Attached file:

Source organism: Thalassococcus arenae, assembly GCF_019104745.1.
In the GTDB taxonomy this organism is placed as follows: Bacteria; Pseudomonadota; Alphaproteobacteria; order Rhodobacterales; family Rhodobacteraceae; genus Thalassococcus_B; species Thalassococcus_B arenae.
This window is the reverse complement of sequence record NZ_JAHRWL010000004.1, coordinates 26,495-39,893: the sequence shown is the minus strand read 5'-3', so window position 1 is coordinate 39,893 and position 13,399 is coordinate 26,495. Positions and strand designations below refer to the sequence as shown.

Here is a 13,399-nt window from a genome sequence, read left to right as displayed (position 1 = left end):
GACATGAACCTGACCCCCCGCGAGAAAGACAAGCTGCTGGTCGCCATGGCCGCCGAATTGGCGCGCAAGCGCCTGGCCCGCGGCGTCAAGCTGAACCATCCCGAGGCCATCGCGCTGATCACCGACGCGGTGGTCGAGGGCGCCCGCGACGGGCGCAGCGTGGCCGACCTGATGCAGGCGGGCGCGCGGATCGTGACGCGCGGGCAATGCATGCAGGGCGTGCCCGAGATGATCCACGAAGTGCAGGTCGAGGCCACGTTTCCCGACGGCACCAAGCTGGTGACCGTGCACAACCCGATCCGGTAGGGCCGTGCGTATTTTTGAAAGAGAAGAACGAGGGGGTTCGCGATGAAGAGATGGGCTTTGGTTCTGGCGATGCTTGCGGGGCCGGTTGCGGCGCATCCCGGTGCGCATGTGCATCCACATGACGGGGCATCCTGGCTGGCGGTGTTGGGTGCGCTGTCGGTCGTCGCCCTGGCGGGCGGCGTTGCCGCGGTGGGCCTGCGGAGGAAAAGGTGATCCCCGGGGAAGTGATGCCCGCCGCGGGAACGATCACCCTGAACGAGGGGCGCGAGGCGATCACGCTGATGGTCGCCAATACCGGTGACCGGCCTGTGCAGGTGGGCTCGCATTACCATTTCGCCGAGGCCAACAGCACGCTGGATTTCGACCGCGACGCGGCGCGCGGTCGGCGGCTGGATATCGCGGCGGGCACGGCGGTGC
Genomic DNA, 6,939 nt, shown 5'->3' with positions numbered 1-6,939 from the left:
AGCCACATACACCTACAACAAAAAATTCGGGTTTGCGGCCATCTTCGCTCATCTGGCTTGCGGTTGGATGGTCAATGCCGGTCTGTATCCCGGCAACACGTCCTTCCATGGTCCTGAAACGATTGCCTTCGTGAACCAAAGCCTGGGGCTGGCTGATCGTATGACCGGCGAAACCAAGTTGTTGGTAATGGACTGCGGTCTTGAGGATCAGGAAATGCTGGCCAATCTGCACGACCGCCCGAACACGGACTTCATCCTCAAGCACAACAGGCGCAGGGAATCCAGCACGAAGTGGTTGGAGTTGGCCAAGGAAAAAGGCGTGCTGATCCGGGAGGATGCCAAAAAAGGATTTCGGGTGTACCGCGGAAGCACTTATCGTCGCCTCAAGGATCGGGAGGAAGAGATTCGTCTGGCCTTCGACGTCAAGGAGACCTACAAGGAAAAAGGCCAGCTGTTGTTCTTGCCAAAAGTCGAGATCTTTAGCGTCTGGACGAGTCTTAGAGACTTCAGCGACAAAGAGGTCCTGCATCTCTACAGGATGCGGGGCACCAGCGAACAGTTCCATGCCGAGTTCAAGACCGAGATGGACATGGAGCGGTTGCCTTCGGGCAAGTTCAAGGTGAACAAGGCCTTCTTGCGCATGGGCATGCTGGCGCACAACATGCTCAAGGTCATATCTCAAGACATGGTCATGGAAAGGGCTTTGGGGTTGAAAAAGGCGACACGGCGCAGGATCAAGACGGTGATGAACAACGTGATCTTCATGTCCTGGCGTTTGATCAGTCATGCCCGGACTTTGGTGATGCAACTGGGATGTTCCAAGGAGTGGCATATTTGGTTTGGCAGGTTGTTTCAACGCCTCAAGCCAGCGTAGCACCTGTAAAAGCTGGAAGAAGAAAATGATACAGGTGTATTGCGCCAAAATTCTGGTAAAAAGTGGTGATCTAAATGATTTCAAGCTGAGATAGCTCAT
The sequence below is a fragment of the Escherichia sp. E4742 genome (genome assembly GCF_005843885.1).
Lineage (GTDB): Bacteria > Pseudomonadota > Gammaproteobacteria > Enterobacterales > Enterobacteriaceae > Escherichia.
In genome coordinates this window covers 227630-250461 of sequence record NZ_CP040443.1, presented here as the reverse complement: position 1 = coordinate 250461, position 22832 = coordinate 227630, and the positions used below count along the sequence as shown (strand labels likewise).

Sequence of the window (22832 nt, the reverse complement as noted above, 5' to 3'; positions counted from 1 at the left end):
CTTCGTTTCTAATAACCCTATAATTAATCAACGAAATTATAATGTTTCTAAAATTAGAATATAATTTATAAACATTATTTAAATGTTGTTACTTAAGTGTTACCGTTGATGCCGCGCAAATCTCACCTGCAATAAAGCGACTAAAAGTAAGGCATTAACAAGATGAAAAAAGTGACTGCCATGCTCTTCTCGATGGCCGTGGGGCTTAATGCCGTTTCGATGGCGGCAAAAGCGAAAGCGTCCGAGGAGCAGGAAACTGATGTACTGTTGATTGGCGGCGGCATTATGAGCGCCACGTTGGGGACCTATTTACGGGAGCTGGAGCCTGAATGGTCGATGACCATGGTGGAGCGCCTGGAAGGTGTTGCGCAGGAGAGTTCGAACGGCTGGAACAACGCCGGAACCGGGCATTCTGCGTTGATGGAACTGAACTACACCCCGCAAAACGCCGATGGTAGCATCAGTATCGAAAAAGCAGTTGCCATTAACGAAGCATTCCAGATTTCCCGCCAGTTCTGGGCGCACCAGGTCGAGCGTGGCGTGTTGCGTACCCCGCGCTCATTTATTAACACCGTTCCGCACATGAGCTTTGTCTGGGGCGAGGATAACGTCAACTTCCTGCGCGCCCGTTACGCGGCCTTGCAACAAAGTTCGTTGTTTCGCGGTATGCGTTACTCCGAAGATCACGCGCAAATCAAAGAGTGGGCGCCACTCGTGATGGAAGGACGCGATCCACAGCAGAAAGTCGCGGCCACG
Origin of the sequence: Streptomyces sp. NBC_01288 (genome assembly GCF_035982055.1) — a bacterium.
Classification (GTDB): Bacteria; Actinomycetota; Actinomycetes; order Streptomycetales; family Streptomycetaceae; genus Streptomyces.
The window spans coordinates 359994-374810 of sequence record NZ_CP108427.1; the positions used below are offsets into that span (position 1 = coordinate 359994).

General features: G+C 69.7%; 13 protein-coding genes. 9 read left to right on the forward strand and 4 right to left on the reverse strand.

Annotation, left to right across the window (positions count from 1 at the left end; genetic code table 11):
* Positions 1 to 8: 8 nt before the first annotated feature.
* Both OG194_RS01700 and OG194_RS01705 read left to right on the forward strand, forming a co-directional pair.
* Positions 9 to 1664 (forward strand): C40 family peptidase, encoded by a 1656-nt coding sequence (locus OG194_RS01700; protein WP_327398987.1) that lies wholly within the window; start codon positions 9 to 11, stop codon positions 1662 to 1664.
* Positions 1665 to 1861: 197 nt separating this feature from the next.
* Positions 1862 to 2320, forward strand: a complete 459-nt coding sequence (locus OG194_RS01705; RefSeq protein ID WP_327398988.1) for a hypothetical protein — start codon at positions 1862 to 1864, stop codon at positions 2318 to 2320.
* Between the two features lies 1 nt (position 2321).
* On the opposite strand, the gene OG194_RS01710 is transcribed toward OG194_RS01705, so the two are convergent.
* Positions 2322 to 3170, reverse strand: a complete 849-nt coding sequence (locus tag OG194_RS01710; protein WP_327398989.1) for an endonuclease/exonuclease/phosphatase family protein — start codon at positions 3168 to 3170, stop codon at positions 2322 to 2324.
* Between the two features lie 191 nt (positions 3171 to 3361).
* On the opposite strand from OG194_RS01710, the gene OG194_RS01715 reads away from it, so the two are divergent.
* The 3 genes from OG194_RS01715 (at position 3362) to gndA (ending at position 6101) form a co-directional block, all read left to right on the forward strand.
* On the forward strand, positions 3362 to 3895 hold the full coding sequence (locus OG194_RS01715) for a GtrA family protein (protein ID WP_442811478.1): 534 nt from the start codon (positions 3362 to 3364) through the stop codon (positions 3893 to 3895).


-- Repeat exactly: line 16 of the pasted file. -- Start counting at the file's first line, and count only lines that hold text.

General features: G+C 69.7%; 13 protein-coding genes. 9 read left to right on the forward strand and 4 right to left on the reverse strand.